‘The Rewrite’s’ Hugh Grant: ‘A Script Must Be Romantic and Comedic’

After a two-year absence from the bigscreen, Hugh Grant — who got involved in politics following the News of the World phone hacking scandal in 2011, which affected him and dozens of celebrity colleagues — is excited to make a comeback in the romantic comedy “The Rewrite.”

“It’s lovely to be back. I got involved in a big political campaign in Britain, which has devoured my life,” Grant, 54, told Variety at the film’s Cinema Society screening in New York on Tuesday night at the Landmark Sunshine Theater. “I also became a father. I keep having children. I can’t stop,” he quipped.

In “The Rewrite” — which premiered in the U.K. last October and will open in the U.S. on Friday — Grant plays an Oscar-winning Hollywood screenwriter-turned-reluctant professor at a small college, who comes to value self-worth over fame upon meeting a spirited single mom (Marisa Tomei). The movie, also starring J.K. Simmons (“Whiplash”) and Allison Janney (“Mom”), marks Grant’s fourth collaboration with writer-director Marc Lawrence; the two previously worked together on “Two Weeks Notice,” “Did You Hear About the Morgans?” and “Music and Lyrics.”

“There’s never any kind of pre-standing arrangement with me and Hugh,” explained Lawrence of their frequent collaborations. “We genuinely enjoy working together. I will tell him about an idea, and if he likes it, I’ll show him the script. He is very script-centric, so he’s not going to do a film since we’re friends. It’s really about what he reads. Hugh will do it only if he loves the script.”

When Grant examines a screenplay, it’s in the interest of authenticity and entertaining jokes. “One criteria is they can’t be fake, because audiences spot that. People who really care about love need to write (movies) instead of people who just want to sell some tickets,” Grant, who won a Golden Globe for “Four Weddings and a Funeral,” noted. “Marc Lawrence comes into that category. He understands love.”

But, to him, there’s another crucial component. “The other criteria are the jokes,” Grant continued. “They have to be good. So a script must be romantic and comedic, which is sort of self-evident really, but harder than one thinks.”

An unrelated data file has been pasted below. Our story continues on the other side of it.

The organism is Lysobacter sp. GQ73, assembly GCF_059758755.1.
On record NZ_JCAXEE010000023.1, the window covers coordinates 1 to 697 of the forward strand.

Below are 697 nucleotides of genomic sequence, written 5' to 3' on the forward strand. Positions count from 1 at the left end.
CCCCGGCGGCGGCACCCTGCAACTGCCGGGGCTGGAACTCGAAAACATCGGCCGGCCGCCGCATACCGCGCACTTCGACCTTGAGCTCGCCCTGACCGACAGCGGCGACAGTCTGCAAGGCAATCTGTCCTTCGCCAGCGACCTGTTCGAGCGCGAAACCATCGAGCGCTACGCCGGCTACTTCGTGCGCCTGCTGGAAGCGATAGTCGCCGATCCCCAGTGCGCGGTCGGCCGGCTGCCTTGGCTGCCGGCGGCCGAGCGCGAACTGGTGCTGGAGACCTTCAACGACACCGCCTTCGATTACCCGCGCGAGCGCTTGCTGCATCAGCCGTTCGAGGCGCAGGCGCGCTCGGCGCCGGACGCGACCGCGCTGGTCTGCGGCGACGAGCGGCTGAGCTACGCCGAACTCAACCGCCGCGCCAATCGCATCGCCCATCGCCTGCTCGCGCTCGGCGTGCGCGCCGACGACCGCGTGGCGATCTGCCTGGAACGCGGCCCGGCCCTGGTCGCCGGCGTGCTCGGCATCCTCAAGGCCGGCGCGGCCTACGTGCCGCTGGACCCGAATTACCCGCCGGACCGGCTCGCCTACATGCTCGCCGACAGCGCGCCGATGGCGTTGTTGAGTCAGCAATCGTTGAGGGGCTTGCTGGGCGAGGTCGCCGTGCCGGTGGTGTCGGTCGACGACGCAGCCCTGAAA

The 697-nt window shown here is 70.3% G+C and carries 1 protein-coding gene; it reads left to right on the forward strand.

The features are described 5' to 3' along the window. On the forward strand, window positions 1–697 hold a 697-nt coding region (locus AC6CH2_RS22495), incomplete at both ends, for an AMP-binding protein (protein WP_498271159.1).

With his affable nervousness and self-deprecating charm, Grant is arguably the king of rom-coms. His hits such as “Notting Hill,” “Love Actually” and “Bridget Jones’s Diary” have made him a bankable star at the box office. However, he most surprisingly admits to disliking the genre. “I’ve never been a romantic comedy watcher,” he said. “I don’t know how I ended up making so many. I can only apologize.”

His pal Lawrence, however, hardly thinks an apology is warranted. “Hugh is one of the best and one of the most underrated actors we have,” attested the director, who also wrote and directed the “Miss Congeniality” franchise. “He’s a genius at doing the things that are the hardest thing for any actor to do, which is being a credible, real and entertaining person onscreen.”

Following the film’s screening, Grant joined his co-star Chris Elliott and Lawrence at the James Hotel rooftop in SoHo for the after-party. The Brit was engaged in a deep conversation with “Desperate Housewives” alum Kyle MacLachlan and later spoke with comedian Caroline Rhea. Other guests included trumpeter Chris Botti and former “Saturday Night Live” star Abby Elliott, who came out to support her father.

“The Rewrite,” from Castle Rock Entertainment, will be released in the U.S. on Feb. 13.

(Pictured: Actor Hugh Grant and commissioner of the National Football League Roger Goodell attend the Cinema Society screening of “The Rewrite.”)

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